Yesterday, on World Environment Day, HS2's CEO lauded the controversial project as "Britain's biggest environment project" - and people were not happy.

Critics branded the comments "greenwashing of the worst kind", adding that the railway line - which will cut through the Chilterns - is an "environmental disaster".

HS2 proudly reeled off a list on social media of all the benefits it believes the project will provide, including tree planting, but not many people in the comments agreed.

Friends of the Earth criticised the organisation for "trying to hitch a ride on World Environment Day", adding: "You can't replace ancient woodland with saplings."

Dr Sean Perkins said: "Greenwash. Ancient woodland is irreplaceable and this project is destroying significant amounts of our precious remaining habitat."

Andrew Knapp added: "You don't 'create' wildlife habitats. Wildlife habitats take many years or even centuries to full establish themselves. Though they can easily be destroyed overnight by idiotic planning."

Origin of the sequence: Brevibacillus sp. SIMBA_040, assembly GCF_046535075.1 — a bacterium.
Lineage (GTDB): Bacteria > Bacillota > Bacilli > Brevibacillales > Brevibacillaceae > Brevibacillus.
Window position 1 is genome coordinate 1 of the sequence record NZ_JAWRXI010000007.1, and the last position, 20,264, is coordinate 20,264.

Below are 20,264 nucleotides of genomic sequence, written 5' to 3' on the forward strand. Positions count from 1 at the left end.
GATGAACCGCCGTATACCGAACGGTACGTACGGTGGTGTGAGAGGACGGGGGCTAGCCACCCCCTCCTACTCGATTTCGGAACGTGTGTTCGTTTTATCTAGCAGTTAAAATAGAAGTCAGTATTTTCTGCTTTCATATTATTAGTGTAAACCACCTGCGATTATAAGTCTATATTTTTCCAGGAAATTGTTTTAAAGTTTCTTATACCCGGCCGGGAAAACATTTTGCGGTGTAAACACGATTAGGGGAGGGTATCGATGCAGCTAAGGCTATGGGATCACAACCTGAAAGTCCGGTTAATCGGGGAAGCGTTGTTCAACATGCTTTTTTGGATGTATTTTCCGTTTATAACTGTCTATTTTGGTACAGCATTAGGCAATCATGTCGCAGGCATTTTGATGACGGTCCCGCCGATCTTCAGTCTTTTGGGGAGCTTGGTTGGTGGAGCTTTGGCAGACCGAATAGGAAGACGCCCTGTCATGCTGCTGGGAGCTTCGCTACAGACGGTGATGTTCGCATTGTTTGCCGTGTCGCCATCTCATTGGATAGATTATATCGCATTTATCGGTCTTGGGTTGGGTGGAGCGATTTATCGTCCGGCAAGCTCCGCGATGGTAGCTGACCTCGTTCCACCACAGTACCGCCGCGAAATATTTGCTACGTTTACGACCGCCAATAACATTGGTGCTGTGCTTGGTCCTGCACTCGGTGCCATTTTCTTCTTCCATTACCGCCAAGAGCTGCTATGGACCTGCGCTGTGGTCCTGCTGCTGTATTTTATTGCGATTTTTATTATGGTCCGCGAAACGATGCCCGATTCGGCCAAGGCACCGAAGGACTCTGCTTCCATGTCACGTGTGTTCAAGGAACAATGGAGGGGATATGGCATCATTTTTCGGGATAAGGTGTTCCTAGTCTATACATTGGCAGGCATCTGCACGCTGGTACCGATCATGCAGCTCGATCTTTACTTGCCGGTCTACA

And RSPB England, the wildlife charity that runs a number of reserves in the country, said: "Really HS2? How can a scheme that, by its own figures, will lead to a three per cent net loss of replaceable habitats and 17 per cent loss for Phase 2a claim to be Britain's biggest environment project?

"Department for Transport, please respond to our request for the scheme to meet best practice for nature."

HS2 CEO Mark Thurston said yesterday: "Our ambition at HS2 is to design and build the most sustainable high-speed railway in the world, so that we can play our part in helping the UK to tackle climate change, improve air quality and reach net zero carbon emissions by 2050.

“But it is just as important for us at HS2 that we protect the natural environment and leave behind richer, more diverse and better-connected landscapes and wildlife habitats."